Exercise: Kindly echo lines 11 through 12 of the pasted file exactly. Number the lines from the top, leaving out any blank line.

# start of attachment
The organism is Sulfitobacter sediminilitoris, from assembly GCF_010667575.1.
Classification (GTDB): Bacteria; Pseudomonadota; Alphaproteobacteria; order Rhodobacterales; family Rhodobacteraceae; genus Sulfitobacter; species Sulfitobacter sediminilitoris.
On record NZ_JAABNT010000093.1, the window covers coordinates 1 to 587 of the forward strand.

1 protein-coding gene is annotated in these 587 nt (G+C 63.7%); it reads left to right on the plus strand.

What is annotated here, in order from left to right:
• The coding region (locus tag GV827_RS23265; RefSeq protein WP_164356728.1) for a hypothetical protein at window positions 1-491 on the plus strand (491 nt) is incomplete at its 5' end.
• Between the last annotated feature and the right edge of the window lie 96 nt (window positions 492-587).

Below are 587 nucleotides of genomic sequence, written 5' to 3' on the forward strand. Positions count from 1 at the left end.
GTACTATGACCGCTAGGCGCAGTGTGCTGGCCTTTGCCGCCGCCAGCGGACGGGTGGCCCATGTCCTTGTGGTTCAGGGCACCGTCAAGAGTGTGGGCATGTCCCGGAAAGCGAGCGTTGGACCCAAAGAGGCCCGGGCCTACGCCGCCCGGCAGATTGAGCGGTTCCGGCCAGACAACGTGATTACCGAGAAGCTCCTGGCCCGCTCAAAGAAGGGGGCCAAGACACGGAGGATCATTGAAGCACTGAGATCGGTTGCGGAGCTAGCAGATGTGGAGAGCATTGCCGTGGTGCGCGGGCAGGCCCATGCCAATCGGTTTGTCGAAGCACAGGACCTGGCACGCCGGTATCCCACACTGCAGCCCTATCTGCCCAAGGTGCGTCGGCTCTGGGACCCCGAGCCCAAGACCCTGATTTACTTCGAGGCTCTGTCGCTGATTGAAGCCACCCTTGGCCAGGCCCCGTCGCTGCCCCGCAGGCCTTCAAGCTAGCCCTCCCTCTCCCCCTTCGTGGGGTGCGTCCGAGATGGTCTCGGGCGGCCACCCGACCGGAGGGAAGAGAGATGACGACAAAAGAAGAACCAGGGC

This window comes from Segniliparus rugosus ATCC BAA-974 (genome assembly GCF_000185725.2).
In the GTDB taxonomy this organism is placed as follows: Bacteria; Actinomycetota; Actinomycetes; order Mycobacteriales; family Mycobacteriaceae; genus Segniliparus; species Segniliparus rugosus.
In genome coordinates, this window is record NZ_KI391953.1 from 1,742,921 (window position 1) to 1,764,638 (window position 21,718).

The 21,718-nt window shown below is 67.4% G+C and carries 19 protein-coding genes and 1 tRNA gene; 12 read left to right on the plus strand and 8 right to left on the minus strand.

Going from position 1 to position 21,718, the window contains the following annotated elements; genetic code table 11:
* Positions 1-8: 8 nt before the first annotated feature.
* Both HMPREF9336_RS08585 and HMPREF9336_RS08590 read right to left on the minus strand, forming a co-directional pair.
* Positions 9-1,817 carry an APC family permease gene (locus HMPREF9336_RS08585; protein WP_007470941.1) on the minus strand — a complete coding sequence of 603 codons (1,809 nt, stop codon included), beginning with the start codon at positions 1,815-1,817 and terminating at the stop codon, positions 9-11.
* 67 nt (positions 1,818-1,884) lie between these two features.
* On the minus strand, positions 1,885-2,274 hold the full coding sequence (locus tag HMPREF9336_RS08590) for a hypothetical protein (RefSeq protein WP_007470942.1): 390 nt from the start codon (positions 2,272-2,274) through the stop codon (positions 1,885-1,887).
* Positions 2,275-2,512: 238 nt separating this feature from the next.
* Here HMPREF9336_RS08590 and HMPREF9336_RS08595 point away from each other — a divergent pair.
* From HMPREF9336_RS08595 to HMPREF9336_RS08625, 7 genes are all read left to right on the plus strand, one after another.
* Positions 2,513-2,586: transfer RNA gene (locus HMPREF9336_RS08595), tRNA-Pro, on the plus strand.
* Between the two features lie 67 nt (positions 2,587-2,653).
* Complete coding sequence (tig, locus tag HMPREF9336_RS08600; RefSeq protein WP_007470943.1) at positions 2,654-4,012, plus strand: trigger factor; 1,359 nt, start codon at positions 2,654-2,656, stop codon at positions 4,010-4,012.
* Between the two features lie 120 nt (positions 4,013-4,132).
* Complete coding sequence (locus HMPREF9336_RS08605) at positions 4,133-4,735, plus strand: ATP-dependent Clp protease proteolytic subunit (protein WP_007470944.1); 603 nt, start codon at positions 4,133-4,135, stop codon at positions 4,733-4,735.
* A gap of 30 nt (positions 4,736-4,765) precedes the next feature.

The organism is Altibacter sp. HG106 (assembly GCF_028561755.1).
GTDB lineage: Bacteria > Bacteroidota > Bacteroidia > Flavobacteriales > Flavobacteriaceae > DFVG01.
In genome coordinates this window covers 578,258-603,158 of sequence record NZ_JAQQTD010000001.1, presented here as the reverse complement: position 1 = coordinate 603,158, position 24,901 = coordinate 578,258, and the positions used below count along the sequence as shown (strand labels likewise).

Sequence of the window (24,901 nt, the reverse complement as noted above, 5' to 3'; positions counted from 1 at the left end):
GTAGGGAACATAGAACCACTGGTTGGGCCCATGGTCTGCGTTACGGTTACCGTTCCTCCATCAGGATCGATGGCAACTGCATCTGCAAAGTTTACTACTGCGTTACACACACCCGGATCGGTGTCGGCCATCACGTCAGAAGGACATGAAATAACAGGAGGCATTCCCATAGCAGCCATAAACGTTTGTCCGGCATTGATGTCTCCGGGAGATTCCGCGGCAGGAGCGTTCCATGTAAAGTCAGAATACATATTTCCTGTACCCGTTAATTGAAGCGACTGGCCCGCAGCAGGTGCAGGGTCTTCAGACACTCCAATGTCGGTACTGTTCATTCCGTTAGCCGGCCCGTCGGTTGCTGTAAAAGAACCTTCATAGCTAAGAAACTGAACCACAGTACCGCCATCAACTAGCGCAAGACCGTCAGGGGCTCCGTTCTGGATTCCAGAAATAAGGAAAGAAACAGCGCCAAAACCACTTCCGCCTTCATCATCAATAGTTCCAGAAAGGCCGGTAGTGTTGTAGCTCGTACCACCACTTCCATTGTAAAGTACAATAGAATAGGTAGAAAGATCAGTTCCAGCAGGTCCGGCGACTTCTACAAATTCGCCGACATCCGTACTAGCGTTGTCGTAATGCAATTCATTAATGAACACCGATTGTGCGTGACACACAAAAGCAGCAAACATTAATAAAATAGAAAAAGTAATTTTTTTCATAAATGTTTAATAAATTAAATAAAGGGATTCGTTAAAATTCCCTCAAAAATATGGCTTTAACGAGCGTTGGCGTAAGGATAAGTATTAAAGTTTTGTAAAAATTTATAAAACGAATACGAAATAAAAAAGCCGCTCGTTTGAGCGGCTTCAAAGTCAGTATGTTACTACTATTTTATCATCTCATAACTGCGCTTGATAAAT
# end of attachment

In the GTDB taxonomy this organism is placed as follows: Bacteria; Actinomycetota; Actinomycetes; order Mycobacteriales; family Mycobacteriaceae; genus Segniliparus; species Segniliparus rugosus.
In genome coordinates, this window is record NZ_KI391953.1 from 1,742,921 (window position 1) to 1,764,638 (window position 21,718).